We haven’t yet seen if the US or another country with advanced military capabilities is willing to respond to a major cyber-attack (and that alone) with conventional military action, but such a scenario is unlikely for several reasons. First, pinpointing the perpetrator of a cyber-attack is not a trivial task. Attacks can be traced to a geographical region easily enough, as many attacks from China have been, but identifying the sponsor of an attack requires hard intelligence from other sources. Deibert brought up an example of a botnet that was traced back to a specific university in China. Even that level of detailed tracing, however, doesn’t prove the Chinese government sponsored or ordered the activities. A military response would be a significant investment, and the severity of the effects of an attack would determine how solid the evidence against a country would have to be. Without a severe enough attack, public pressure will keep war out of the equation. Bullets and bombs are easy to understand, but the effects of a cyber-attack are not always so tangible. The public in general cannot conceptualize a cyber-attack unless it is causing widespread havoc, such as shutting down infrastructure or disrupting financial networks.

Second, the nature of cyber-warfare is very different from conventional military power, even if the effects are sometimes the same. Take the example of the alleged sabotage of the Trans-Siberian Pipeline by the CIA. Modifying software that was a likely target for theft by the KGB (allegedly) caused a massive, three kiloton explosion in a key piece of Soviet infrastructure. If the US had physically placed a three kiloton bomb (whether by aircraft or with commandos), the nature of the incident would have been quite different and a military crisis involving a direct confrontation between two superpowers would ensue. Cyber-warfare is cheap, but deploying a brigade combat team or flying sorties from an aircraft carrier are very, very expensive in terms of money and danger to lives. The threshold to respond to a cyber-attack with hard military power, with the associated risks and costs, is so high that a country willing to engage in such attacks would likely be at the point of open hostilities. A crippling cyber-attack would be the opening act of a traditional conflict—an appetizer rather than the main course.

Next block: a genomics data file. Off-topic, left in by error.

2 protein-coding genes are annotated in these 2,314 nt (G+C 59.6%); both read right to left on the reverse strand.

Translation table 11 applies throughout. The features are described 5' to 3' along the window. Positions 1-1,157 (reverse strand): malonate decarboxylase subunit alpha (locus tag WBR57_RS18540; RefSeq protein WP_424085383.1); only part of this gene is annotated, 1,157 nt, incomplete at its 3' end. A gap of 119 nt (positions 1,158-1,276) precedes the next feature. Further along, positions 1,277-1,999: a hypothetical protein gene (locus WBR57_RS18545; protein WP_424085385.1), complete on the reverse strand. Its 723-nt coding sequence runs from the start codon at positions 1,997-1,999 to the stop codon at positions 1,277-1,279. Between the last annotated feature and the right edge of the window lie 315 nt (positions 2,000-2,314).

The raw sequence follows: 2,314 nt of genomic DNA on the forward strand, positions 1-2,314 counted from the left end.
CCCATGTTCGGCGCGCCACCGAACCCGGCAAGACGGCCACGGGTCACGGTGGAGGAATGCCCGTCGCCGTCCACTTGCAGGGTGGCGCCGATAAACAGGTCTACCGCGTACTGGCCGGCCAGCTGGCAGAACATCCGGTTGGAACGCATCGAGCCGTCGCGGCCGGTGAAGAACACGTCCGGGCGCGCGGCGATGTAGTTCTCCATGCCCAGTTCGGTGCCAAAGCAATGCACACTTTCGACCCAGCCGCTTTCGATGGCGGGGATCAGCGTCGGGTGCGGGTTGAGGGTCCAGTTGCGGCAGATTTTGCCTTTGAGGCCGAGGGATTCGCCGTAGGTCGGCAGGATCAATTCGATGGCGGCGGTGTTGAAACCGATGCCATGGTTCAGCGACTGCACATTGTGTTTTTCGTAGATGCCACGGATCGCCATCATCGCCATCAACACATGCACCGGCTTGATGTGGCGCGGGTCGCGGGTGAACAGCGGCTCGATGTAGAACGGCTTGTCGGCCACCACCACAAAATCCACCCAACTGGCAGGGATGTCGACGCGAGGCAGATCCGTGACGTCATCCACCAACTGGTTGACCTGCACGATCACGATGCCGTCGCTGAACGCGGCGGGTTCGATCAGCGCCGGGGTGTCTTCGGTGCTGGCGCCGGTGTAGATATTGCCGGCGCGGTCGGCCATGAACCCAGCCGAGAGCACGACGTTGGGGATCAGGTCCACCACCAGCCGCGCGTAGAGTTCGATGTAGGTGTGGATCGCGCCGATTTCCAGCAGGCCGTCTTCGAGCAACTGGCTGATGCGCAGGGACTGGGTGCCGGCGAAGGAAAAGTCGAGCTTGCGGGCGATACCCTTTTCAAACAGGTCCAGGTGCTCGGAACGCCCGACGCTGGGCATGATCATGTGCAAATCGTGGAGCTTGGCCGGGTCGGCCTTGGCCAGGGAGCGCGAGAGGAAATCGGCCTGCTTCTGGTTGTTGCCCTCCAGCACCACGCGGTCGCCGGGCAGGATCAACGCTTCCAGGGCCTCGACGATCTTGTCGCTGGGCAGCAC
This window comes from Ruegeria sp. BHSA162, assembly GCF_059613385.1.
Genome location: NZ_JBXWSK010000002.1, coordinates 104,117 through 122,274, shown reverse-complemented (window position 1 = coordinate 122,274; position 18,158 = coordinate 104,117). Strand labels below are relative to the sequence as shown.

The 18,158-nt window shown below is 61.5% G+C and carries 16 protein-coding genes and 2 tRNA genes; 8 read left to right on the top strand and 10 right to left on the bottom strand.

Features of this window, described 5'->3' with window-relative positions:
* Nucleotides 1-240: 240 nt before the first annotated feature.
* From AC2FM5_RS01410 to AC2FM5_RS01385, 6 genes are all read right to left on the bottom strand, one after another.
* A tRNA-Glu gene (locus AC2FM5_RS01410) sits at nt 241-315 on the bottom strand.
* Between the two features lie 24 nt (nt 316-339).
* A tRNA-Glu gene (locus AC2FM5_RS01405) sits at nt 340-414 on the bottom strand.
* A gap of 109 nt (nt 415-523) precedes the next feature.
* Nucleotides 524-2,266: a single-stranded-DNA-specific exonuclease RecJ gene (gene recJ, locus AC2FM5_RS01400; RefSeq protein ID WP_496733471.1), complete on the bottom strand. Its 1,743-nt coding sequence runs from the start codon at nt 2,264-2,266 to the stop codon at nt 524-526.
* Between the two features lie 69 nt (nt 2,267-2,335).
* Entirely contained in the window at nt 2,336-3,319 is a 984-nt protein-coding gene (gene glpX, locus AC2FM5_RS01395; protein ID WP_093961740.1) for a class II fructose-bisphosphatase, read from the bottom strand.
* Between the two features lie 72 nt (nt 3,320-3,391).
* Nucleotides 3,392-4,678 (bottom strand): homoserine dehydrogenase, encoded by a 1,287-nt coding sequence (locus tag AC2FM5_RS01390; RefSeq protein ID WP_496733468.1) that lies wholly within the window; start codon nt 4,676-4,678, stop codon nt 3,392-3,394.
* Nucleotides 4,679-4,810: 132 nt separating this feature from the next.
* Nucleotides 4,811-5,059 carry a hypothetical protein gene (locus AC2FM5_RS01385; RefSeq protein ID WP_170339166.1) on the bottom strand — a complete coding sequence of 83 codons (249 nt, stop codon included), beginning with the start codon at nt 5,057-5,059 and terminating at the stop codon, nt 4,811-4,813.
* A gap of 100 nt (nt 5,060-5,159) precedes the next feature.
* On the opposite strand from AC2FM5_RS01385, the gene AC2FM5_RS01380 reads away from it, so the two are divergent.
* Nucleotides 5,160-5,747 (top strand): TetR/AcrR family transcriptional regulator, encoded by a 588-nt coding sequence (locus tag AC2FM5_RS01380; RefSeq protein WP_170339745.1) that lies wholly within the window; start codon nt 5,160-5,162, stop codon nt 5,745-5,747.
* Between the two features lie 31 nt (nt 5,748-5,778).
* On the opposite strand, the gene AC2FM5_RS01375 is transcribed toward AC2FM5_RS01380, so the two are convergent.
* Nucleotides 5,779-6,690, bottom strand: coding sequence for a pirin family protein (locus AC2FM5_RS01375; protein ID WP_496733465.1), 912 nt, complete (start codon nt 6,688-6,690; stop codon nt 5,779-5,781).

That brings up the third point, which is that cyber-warfare is ancillary to traditional, bullets-and-bombs warfare. It acts as a force-multiplier by disrupting the enemy, but it alone cannot defeat the enemy. If the purpose of war is to make the enemy do your will, you need violence. Cyber-warfare alone is insufficient for that purpose, as violence can simply be used to stop you from conducting cyber-attacks. If a country is not willing to use military power, such escalation is not in its interest. Major, crippling cyber-attacks can do wonders in support of a war, but a country that is not willing to cross that threshold would have to satisfy itself with nuisance attacks and cyber-espionage instead. Stealing secrets from US defense contractors is certainly annoying as hell, but not quite enough to cause America to march to war. Something more drastic, like crippling a country’s internet service or disrupting its infrastructure networks, will not achieve anything on its own and likely incite a military response. That is obviously a huge problem if you’re only willing to commit cyber-resources to a conflict.

If the US does experience a major, crippling cyber-attack, we won’t even need to have the debate about whether or not to respond military. By design, the bombs and bullets will soon follow.